What’s worse, this not-so-magnanimous deal does not even extend to other refugees, including, remarkably, Afghans, thousands of whom are already stuck in Turkey with access to neither refugee camps nor legal work. Turkey allegedly deported about 30 Afghan asylum seekers to Kabul “just hours after” the accord with Europe was signed, according to Amnesty International. People from Iraq aren’t covered either. Europe is distinguishing not only between refugees and economic migrants but between those refugees who are deserving and those who are not. And what do these distinctions even mean when it comes to people willing to risk death?

German Chancellor Angela Merkel, after years of migrants dying at sea, finally became a limited-purpose hero last year, dubbed “compassionate mother” by grateful refugees after resettling many of the more than one million that crossed into Europe. Anti-migrant sentiment and violence cut that solidarity short soon thereafter, and countries including Austria and Macedonia closed their borders. And so Turkey is now the supposed save haven.

Europe’s priority is not saving lives. The Italian Mare Nostrum sea rescue mission, which according to the Italian government saved the lives of roughly 166,000 in 2014, was shut down under heavy criticism from Germany. Europe condemns smugglers, and has even pondered military operations against them. But they ignore the fact that their military and economic policies have for centuries created the condition of their possibility.

* * *

The accord is purportedly about safety but the notion that refugees belong in Turkey and not Europe is simply a racist one: They are mostly Muslims like in Turkey, and not Christians like in Europe. Ironically, it is Turkey’s Muslim population and its terrible human rights record that have long frustrated its desired ascension to the European Union. Now, Europe has proven willing to trade quite a lot to Turkey, where the human rights situation has rapidly deteriorated in recent years, for the sake of ethno-national homogeneity: Last week, after a satirist dared mock Erdogan, Merkel green-lighted a prosecution, under a very illiberal and very old German law, on behalf of the thin-skinned and authoritarian leader.

It’s often said that there’s a migrant crisis in Europe. In reality, the crisis in Europe is mostly a political one. According to the UN Refugee Agency, just “slightly more than 10 percent of those who have fled the conflict [in Syria are] seeking safety in Europe.” Today, there are roughly 4,841,807 registered Syrian refugees worldwide. By April 2014, nearly one in five people in tiny, constantly-destabilized Lebanon were already Syrian refugees.

Merkel’s initial response was laudable. But her brutal response to Europe’s financial crisis had helped lay the groundwork for today’s meanness, rallying the continent’s worst instincts to break Greece’s uprising against austerity. In turn, that austerity further worsened the living conditions of European workers—making them all the more susceptible to right-wing demagogues.

The U.S., of course, has behaved even more horribly, accepting roughly 3,100 total Syrian refugees since 2011, as of a Boston Globe overview published in late March. That included just about 1,200 of the mere 10,000 refugees that President Obama had pledged to settle by this October. The leading Republican presidential candidate, of course, wants to bar Muslims from the country.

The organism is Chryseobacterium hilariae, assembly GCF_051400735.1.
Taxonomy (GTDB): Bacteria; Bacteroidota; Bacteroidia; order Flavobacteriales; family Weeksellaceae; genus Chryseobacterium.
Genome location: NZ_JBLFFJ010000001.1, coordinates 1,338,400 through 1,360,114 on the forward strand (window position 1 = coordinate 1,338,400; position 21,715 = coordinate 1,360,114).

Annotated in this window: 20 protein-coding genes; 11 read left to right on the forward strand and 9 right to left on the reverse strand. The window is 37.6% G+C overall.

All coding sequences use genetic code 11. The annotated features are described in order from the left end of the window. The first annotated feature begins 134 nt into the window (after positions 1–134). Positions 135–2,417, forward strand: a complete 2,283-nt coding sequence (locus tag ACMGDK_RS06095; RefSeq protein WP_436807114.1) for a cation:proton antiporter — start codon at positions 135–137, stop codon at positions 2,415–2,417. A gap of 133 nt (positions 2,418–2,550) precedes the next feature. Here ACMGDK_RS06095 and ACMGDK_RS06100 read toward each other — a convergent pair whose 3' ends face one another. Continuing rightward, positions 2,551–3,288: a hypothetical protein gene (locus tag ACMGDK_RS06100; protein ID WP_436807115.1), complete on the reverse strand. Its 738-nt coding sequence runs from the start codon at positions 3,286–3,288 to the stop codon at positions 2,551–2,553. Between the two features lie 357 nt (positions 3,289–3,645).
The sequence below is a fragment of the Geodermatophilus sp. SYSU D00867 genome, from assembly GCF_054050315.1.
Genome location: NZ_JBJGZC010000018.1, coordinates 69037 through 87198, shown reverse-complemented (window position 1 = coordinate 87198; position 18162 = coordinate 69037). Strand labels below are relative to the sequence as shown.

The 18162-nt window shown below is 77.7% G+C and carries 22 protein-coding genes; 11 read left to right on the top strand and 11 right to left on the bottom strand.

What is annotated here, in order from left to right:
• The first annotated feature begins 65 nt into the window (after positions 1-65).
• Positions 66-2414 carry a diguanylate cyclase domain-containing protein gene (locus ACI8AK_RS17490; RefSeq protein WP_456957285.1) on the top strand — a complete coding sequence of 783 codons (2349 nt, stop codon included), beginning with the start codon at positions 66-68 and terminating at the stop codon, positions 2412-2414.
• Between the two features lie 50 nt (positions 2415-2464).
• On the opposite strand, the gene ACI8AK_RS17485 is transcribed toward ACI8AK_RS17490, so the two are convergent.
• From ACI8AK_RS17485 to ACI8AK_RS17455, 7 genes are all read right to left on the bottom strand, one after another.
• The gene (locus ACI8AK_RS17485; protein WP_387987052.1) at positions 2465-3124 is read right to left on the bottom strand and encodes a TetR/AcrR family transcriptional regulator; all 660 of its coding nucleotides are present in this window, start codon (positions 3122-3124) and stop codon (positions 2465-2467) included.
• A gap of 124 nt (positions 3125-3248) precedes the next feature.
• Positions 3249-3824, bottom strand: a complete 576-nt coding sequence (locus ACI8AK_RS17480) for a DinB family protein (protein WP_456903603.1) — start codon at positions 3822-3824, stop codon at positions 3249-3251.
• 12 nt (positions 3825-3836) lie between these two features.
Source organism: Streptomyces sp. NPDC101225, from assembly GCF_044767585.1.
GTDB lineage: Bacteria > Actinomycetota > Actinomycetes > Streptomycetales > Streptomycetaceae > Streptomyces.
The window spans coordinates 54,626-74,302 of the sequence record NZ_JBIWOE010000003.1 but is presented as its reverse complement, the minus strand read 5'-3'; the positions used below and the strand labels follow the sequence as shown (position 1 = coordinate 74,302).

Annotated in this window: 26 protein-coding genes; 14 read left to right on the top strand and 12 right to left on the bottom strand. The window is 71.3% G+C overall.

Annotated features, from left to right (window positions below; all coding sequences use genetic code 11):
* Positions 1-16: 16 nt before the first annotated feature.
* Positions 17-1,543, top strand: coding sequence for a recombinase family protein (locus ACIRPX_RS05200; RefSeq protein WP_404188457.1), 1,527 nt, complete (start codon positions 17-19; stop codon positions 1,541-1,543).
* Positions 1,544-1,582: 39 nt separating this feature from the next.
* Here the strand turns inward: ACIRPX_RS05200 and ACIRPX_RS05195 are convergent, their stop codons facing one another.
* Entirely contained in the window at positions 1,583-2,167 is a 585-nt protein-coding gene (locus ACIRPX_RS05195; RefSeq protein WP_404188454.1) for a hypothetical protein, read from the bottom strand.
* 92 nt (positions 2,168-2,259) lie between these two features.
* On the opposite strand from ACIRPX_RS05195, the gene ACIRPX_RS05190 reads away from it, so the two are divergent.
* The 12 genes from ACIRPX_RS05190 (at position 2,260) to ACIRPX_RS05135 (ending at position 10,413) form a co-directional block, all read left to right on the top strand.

There is something profoundly stupid but predictable about countries that invaded Iraq and colonized Africa, that foster a global system that exploits the poor for the benefit of the rich, that supported the overthrow of the Somalia’s government and carved up the Middle East into a despotic jigsaw puzzle now wondering just how the world came to be such a mess. Europe is clinging to a vision of the nation-state that colonialism has always made impossible. The hypocrisy is the same for economic migrants: People migrate from Africa fleeing poverty and war, but yes, also just to seek a better life. Moralizing about whether those people are deserving is beside the point, because a global economy entails a global labor market and migration. The trajectory of capital, like that of violence, boomerangs.

Shutting the doors on refugees and migrants requires a profound lack of the basic human solidarity required by most any existing moral system that I’m aware of. This cruelty, however, is also premised upon the idea that it’s not our problem. The belief that one, and one’s nation, are innocent of whatever crime has sent these people trekking across continents and risking their lives at sea.

The West, however, has been eager to wage wars in the name of human rights. “Some nations may be able to turn a blind eye to atrocities in other countries,” President Obama bragged in 2011 over NATO’s intervention in Libya. “The United States of America is different.”

The humans in whose name these wars have been fought are now being deported back toward war zones. They are dying at sea in enormous numbers. They live or are detained in squalid camps and are abused by security forces.

The European Union was “founded on the values of respect for human dignity, freedom, democracy, equality, the rule of law and respect for human rights, including the rights of persons belonging to minorities. These values are common to the Member States in a society in which pluralism, non-discrimination, tolerance, justice, solidarity and equality between women and men prevail.”